Metro-Dade cops have been less effusive. Thanks to Royal's higher rates A which average about $100 more per week than InterAmerican had charged -- the police department has had to reduce its fleet dramatically. "Because of the cost increase, we've got a deficit of $431,000, which equates to probably 55 or 60 cars," reports Irving Heller, the force's assistant director of department services. "What we're doing now is adapting. We're going to try to fill the void with replacement cars from other [non-patrol] units and next year we'll request more money."
The rank and file, who often get to take home leased vehicles as a job perk, have not been so diplomatic. "This whole fucking thing is a scam," blares one officer, who requested anonymity. "They're yanking us off the street because they don't have enough cars." Several disgruntled cops have lodged informal complaints with the State Attorney's Public Corruption Unit. That office has yet to open an investigation.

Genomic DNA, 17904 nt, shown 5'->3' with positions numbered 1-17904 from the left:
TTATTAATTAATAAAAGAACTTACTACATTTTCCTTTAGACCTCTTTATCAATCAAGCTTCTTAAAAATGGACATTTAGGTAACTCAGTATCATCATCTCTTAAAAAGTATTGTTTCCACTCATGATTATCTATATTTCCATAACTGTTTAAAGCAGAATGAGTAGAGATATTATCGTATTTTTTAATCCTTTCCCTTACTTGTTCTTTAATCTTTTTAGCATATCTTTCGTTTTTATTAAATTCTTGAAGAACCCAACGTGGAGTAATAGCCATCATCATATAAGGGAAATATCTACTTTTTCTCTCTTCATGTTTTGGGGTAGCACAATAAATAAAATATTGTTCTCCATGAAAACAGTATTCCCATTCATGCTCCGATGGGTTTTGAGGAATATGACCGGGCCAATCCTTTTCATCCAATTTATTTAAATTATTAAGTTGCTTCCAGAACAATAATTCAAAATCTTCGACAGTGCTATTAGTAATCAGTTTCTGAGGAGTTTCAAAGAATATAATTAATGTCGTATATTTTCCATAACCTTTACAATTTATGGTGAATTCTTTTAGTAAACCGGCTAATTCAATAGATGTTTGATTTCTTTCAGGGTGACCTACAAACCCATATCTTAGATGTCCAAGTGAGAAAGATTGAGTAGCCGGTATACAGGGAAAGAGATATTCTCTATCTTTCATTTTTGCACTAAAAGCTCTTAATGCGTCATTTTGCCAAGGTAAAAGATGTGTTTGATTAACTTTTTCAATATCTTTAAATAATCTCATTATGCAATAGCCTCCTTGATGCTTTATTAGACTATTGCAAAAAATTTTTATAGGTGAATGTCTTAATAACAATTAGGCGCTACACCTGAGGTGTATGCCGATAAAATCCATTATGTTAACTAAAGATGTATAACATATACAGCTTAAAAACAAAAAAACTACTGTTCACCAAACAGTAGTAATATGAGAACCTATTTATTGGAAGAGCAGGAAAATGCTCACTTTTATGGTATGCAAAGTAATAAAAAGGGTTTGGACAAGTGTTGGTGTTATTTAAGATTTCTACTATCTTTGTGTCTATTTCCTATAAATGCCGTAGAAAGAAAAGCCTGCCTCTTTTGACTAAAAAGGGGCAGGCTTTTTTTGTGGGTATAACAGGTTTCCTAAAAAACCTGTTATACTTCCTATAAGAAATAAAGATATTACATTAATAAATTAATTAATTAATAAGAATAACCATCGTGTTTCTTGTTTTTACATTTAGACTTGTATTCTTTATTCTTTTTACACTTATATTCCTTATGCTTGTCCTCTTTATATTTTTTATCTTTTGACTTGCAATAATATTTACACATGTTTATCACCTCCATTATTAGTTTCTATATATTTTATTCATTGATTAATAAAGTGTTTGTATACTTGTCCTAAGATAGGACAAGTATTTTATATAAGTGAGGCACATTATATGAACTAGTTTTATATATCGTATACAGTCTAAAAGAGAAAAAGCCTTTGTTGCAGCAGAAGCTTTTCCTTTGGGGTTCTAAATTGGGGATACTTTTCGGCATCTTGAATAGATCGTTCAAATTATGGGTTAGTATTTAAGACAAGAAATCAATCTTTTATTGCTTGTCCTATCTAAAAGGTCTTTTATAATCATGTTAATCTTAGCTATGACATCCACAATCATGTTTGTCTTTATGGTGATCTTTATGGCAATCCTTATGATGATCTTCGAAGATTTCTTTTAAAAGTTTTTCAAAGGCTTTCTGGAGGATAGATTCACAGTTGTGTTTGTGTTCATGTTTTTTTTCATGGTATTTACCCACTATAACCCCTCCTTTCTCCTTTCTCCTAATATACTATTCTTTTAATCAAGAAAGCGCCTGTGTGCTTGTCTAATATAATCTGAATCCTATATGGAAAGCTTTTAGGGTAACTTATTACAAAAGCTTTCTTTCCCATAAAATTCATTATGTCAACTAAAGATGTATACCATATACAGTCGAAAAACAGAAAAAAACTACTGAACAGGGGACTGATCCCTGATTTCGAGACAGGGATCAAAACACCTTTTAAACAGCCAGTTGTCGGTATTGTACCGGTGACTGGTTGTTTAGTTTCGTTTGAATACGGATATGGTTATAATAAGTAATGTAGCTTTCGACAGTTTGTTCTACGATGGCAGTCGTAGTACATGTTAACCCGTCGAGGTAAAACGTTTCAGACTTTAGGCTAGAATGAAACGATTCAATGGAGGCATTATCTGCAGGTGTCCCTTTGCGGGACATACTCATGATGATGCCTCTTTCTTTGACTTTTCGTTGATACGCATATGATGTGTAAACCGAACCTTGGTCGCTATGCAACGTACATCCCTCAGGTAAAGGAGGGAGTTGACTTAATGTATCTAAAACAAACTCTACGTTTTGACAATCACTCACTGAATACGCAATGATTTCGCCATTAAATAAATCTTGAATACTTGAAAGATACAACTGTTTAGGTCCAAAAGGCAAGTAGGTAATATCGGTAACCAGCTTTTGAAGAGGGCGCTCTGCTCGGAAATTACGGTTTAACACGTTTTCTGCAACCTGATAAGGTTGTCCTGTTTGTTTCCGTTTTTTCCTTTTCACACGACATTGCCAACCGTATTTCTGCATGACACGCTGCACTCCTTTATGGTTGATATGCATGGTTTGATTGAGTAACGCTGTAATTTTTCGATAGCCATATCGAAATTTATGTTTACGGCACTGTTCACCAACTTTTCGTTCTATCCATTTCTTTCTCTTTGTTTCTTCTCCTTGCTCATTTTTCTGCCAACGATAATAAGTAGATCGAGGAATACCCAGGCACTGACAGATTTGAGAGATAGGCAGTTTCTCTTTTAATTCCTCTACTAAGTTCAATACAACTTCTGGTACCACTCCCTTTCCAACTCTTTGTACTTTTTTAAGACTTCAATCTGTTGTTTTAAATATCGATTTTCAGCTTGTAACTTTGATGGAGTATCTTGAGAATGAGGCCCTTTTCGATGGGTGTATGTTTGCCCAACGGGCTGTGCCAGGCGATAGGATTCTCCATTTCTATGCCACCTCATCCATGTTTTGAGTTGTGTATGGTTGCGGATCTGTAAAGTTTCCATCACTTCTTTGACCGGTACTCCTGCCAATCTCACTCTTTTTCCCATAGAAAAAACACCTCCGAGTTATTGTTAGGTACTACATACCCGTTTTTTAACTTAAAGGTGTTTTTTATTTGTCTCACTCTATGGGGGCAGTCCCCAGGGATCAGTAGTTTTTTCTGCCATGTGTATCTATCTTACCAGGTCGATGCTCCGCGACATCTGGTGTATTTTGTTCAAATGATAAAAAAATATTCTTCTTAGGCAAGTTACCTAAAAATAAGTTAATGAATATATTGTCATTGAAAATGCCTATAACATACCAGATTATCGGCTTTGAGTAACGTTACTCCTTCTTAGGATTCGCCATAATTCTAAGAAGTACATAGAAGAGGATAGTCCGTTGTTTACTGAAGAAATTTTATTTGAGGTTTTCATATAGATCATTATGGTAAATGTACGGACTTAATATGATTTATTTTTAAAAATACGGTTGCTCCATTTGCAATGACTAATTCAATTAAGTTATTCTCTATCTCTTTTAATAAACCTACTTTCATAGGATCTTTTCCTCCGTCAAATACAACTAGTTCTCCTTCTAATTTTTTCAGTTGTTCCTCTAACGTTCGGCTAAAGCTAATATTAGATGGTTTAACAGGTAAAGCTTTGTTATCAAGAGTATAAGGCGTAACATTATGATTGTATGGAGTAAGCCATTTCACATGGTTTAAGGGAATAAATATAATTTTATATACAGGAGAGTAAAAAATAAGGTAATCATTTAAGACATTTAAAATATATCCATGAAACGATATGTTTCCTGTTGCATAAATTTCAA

It would not be the first time Royal has been probed by prosecutors. Last May the FBI and the State Attorney's Office investigated allegations that Miami Commissioner Victor De Yurre helped Royal win a $370,000 city contract after the company donated free car services to .his campaign. No charges were ever brought against De Yurre or any Royal employee.
More embarrassing for Royal has been its inability to provide all the vehicles called for in the contract. In a November 8 memo, Juan Fernandez, the Metro-Dade police Transportation Section commander, complained that Royal had only five cars ready for delivery: "I reminded Mr. Perera of the commitment he had made on August 24, 1993, to have 250 vehicles available at the end of October and an additional 200 vehicles by the second week of November 1993." The next day Fernandez filed a formal "Vendor Non-Performance" complaint against Royal. As of late November Royal was "about 60 cars" short of its contracted requirement, according to Fernandez.